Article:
When you grow up with a mom (mum) who lived in England, you cannot escape a love for gardening. She caught my dad’s eye when visiting her sister, who married a GI Joe (Uncle Joe, honest). She went on a double date with my dad’s best friend. Six months later, she immigrated here to marry Dad.

One of Carolynn Floryan’s daylilies was home to an unexpected inhabitant. Photo courtesy of Carolynn Floryan

Her gardens were so beautiful people would stop and admire them, especially her peonies and dahlias. She belonged to a dahlia club in England that would mail tubers to her.

Moving to Vermont and buying a beautiful old farmhouse was when my gardening really flourished. I loved giving out vases of flowers and splitting perennials.

I was amazed when two very special friends asked if I would do the flowers for their wedding in 1995. I told them I had never done corsages, bouquets or boutonnieres. They had faith in me (I was actually recovering from back surgery) and with their help, it was a beautiful wedding on a perfect September morning.

To my surprise, the word got out among friends including staff I worked with as a pediatric nurse at Dartmouth-Hitchcock Medical Center. For over 20 years, I would do one to two weddings per year as late as October (praying no frost). The only rule: Flowers used were those in season. I never charged for my efforts to fill their wedding with many colorful arrangements. It was a labor of love.

After cutting and filling the back of my pickup (and every available space in the cab), I would cover everything with sheets and tie them down. With my dog Freckles as co-pilot, off we would go. He would stay by the truck while I spent the day setting up. The next day (the wedding), I would do touch-ups just before the ceremony.


At one wedding while we were sitting down waiting to go to the buffet, a waitress tapped me on my shoulder and asked if that was my dog.  Pointing to the food, I looked over to see Freckles patiently standing with the bridal party for his share of the roast beef!

One wedding was on the hottest, most humid day of that summer. I had to travel over an hour to the other side of Vermont (Freckles stayed home, as the hotel did not allow dogs). I prayed all the way that there would be no traffic tie up. Even in water there is a limit to freshness with intense heat. After arriving, I immediately headed to the underground garage. Yanking off the sheets a wave of hear hit me, as Mr. Bill would exclaim oooh, nooo.  I took a peek, Hallelujah, they survived.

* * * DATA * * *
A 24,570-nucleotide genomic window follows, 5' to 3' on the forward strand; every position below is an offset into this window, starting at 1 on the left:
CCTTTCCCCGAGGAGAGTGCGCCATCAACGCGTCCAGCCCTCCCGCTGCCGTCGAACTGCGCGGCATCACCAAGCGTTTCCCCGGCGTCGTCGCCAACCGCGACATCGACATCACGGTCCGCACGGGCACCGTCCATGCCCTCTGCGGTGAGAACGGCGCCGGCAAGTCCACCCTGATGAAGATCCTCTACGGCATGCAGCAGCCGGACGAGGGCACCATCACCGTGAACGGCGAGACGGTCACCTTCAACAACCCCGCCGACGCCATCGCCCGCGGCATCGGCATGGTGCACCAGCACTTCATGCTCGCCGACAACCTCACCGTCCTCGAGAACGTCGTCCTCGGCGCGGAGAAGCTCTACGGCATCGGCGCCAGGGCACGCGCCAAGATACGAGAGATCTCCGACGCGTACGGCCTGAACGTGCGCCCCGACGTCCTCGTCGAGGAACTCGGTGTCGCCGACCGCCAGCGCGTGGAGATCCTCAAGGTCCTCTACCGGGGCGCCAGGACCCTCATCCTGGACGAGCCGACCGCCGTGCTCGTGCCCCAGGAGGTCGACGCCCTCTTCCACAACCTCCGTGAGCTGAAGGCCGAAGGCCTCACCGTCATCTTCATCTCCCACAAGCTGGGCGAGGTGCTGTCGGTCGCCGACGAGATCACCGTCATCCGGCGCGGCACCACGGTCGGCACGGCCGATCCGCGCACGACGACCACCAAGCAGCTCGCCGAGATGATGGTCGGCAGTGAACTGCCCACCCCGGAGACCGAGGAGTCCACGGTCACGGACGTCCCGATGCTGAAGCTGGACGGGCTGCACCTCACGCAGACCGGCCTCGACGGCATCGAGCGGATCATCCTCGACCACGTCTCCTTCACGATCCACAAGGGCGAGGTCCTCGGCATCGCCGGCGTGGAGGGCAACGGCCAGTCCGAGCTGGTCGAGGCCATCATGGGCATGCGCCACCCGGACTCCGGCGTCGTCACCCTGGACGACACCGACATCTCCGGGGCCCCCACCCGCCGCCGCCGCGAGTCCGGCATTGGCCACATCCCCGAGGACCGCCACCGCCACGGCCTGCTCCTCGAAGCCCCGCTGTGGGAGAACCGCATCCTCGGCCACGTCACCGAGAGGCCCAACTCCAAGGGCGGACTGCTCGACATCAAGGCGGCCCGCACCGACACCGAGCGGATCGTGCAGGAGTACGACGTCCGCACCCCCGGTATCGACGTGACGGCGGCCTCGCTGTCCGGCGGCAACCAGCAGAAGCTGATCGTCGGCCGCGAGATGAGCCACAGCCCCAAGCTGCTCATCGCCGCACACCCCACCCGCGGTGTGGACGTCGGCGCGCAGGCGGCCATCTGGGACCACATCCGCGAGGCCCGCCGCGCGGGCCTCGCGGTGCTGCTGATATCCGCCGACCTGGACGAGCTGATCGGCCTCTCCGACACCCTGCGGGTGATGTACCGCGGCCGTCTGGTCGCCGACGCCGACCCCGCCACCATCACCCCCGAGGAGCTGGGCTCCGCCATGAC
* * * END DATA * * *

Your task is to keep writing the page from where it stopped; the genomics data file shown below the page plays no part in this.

Turned out the elevator from the garage to the lobby was inoperable (oooh, nooo). With a heavy bucket in each had I trudged up two flights of stairs, arriving sweaty and out of breath. This was not good. Thank goodness, a friend came to my rescue and with a luggage cart got all the flowers into my room. The hotel staff fought over who would service my room because it smelled so great.

Who knew enjoying gardening would lead to so many weddings. Friends have told me I should go into business. Once you start charging you do not always have a happy bride. I heard of the reality show “Bridezilla,” oooh nooo.

I also found gardening a place of wonder all season (I could do without so many slugs, ugh). Shadows of apple trees on snow-covered hillsides during the full moon, Hummingbirds hovering beside you as they feed on annuals you planted in pots. In the fall, watching many birds flitting among the dried seed heads of coneflowers. Then the unexpected find, such as a tiny yellow frog inside a yellow daylily, what a surprise!

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